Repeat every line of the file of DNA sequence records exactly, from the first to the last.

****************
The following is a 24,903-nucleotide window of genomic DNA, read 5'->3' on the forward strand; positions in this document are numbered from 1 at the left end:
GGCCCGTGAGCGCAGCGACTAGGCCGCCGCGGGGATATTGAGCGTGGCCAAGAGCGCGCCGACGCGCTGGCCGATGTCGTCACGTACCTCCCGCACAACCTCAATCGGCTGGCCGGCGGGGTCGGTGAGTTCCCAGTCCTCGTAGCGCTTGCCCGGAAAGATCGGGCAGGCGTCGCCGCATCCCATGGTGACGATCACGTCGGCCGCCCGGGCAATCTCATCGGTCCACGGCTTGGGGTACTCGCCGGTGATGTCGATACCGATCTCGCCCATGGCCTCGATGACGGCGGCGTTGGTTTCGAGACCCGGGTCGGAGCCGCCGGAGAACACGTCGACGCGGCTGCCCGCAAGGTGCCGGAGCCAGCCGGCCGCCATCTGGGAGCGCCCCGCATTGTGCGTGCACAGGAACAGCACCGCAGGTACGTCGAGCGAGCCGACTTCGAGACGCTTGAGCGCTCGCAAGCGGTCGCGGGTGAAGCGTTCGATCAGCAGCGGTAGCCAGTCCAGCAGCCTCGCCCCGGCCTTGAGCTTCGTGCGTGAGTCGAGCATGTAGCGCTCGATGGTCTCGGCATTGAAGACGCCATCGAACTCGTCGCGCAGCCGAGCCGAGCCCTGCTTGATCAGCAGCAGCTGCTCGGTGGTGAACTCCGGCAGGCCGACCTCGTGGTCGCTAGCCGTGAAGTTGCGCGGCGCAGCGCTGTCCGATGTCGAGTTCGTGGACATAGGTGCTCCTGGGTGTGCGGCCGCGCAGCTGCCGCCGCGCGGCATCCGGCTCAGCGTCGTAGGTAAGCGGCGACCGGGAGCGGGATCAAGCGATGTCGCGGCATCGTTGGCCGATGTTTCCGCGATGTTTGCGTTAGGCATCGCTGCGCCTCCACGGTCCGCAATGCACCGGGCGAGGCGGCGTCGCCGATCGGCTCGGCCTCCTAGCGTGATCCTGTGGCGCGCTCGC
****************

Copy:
The following is a 24,903-nucleotide window of genomic DNA, read 5'->3' on the forward strand; positions in this document are numbered from 1 at the left end:
GGCCCGTGAGCGCAGCGACTAGGCCGCCGCGGGGATATTGAGCGTGGCCAAGAGCGCGCCGACGCGCTGGCCGATGTCGTCACGTACCTCCCGCACAACCTCAATCGGCTGGCCGGCGGGGTCGGTGAGTTCCCAGTCCTCGTAGCGCTTGCCCGGAAAGATCGGGCAGGCGTCGCCGCATCCCATGGTGACGATCACGTCGGCCGCCCGGGCAATCTCATCGGTCCACGGCTTGGGGTACTCGCCGGTGATGTCGATACCGATCTCGCCCATGGCCTCGATGACGGCGGCGTTGGTTTCGAGACCCGGGTCGGAGCCGCCGGAGAACACGTCGACGCGGCTGCCCGCAAGGTGCCGGAGCCAGCCGGCCGCCATCTGGGAGCGCCCCGCATTGTGCGTGCACAGGAACAGCACCGCAGGTACGTCGAGCGAGCCGACTTCGAGACGCTTGAGCGCTCGCAAGCGGTCGCGGGTGAAGCGTTCGATCAGCAGCGGTAGCCAGTCCAGCAGCCTCGCCCCGGCCTTGAGCTTCGTGCGTGAGTCGAGCATGTAGCGCTCGATGGTCTCGGCATTGAAGACGCCATCGAACTCGTCGCGCAGCCGAGCCGAGCCCTGCTTGATCAGCAGCAGCTGCTCGGTGGTGAACTCCGGCAGGCCGACCTCGTGGTCGCTAGCCGTGAAGTTGCGCGGCGCAGCGCTGTCCGATGTCGAGTTCGTGGACATAGGTGCTCCTGGGTGTGCGGCCGCGCAGCTGCCGCCGCGCGGCATCCGGCTCAGCGTCGTAGGTAAGCGGCGACCGGGAGCGGGATCAAGCGATGTCGCGGCATCGTTGGCCGATGTTTCCGCGATGTTTGCGTTAGGCATCGCTGCGCCTCCACGGTCCGCAATGCACCGGGCGAGGCGGCGTCGCCGATCGGCTCGGCCTCCTAGCGTGATCCTGTGGCGCGCTCGC